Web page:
The lingering state of war in Korea is a major contributor to instability in Asia and is a violation of the 1953 Armistice Agreement and United Nations Resolution 39/11 establishing a people’s Right to Peace. In addition, the United States spends tens of billions of dollars in military expenditures and maintains more than 28,500 troops in South Korea in harm's way. See 10 REASONS WHY THE U.S. MUST SIGN A PEACE TREATY WITH NORTH KOREA.
Please sign onto our Campaign to End the Korean War.
* 2014 - We have a new petition on Change.org that we'd like you to also sign:
CALL TO END THE KOREAN WAR
“When nations and peoples allow themselves to be defined by differences, the gulf between them widens. When we fail to pursue peace, then it stays forever beyond our grasp.” President Barack Obama
Prague April 5, 2009
As a nationwide coalition of Americans of Korean descent and other concerned Americans, we applaud President Obama’s call to a foreign policy that emphasizes diplomacy and negotiation, and hope that this will bring about a lasting peace on the Korean peninsula. An Armistice Agreement signed by the United States in 1953 called for a peace treaty and removal of all foreign troops from Korea. No treaty has been signed and we spend tens of billions of dollars each year in maintaining provocative military exercises and military buildups in South Korea, as well as stationing some 28,500 U.S. troops in dozens of posts and bases.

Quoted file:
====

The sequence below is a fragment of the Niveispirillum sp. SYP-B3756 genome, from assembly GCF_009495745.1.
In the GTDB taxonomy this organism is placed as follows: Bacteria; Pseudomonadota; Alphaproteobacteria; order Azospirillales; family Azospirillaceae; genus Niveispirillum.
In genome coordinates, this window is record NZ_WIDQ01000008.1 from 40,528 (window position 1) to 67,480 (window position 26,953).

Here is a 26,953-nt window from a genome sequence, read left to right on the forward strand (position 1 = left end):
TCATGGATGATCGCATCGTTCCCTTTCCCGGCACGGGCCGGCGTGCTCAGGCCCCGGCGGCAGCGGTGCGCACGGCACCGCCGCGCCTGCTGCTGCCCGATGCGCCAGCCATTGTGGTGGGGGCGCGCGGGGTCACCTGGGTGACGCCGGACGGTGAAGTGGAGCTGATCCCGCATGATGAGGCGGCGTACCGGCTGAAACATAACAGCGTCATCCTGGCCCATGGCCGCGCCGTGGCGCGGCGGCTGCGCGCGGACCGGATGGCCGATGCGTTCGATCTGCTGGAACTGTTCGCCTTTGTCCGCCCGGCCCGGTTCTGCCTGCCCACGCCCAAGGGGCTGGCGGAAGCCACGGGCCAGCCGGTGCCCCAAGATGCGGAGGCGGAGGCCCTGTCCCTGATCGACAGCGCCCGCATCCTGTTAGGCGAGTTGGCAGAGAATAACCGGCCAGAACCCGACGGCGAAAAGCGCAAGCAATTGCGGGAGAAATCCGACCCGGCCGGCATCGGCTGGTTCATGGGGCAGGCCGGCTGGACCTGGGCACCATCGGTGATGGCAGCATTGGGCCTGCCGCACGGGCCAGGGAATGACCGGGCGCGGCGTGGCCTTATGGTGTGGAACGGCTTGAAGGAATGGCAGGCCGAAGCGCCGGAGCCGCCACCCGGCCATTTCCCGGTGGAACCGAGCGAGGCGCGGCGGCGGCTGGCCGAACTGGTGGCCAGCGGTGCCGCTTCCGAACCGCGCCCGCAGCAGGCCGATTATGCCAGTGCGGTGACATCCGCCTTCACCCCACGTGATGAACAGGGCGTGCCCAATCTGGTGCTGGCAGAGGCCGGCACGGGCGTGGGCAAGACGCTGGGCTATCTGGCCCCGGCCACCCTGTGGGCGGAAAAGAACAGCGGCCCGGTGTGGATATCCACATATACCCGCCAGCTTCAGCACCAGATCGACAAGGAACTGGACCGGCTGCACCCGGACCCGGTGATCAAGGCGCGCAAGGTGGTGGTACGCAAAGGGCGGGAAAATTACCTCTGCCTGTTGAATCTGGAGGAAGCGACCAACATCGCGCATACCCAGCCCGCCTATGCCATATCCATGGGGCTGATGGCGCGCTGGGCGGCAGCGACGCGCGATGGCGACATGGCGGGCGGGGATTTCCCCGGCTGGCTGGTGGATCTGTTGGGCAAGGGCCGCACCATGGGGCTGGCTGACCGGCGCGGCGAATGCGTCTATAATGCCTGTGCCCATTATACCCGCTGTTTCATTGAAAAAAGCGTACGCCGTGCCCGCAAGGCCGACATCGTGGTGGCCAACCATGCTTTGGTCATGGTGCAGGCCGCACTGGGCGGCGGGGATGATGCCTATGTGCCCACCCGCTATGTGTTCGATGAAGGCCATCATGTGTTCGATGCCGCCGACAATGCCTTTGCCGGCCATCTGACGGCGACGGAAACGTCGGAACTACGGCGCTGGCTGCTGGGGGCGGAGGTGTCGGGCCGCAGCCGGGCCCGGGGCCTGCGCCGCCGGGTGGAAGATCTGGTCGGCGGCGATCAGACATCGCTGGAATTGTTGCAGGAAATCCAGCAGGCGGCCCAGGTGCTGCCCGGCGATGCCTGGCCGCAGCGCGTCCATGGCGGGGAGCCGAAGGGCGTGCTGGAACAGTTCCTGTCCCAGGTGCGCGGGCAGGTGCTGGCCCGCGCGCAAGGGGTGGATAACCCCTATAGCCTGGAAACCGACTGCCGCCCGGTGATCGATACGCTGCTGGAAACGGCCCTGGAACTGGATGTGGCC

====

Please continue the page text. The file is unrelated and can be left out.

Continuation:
We call upon President Obama to make the signing of a peace treaty with North Korea (DPRK) a top priority of United States foreign policy. In addition, moving toward normal diplomatic relations would be a practical step toward resolving differences over nuclear proliferation and arms control, human rights, and economic reform. Relationship builds trust and understanding and provides a forum for further dialogue.
The United States divided Korea and plays a unique role in its peace and reconciliation. Recent hearings by the South Korean Truth and Reconciliation Commission has revealed that our government was present at or played a part in massacres during the Korean War. The best way to atone for past mistakes and console the souls of the millions who died in the horrific fighting in the 1950-1953 period is to build a permanent peace, justice and reconciliation on the Korean Peninsula.
We urgently request that the Congress and the Obama Administration address the peace treaty issue as soon as possible so that more than 70 million people living on the Korean peninsula and their families here in the United States can at last be freed from the fear of war. Only then can other major regional and global problems be resolved.
It is time to end the Korean War. As James Laney, former U.S. ambassador to South Korea, recently said in Seoul:
"... One item should be at the top of the agenda, however, in order to remove all unnecessary obstacles to progress, that is the establishment of a peace treaty to replace the truce that has been in place since 1953. One of the things that have bedeviled all talks until now is the unresolved status of the Korean War. A peace treaty would provide a baseline for relationships, eliminating the question of the other’s legitimacy and its right to exist. Absent such a peace treaty, every dispute presents afresh the question of the other side’s legitimacy."
SEE COMPLETE TEXT: Call to End the Korean War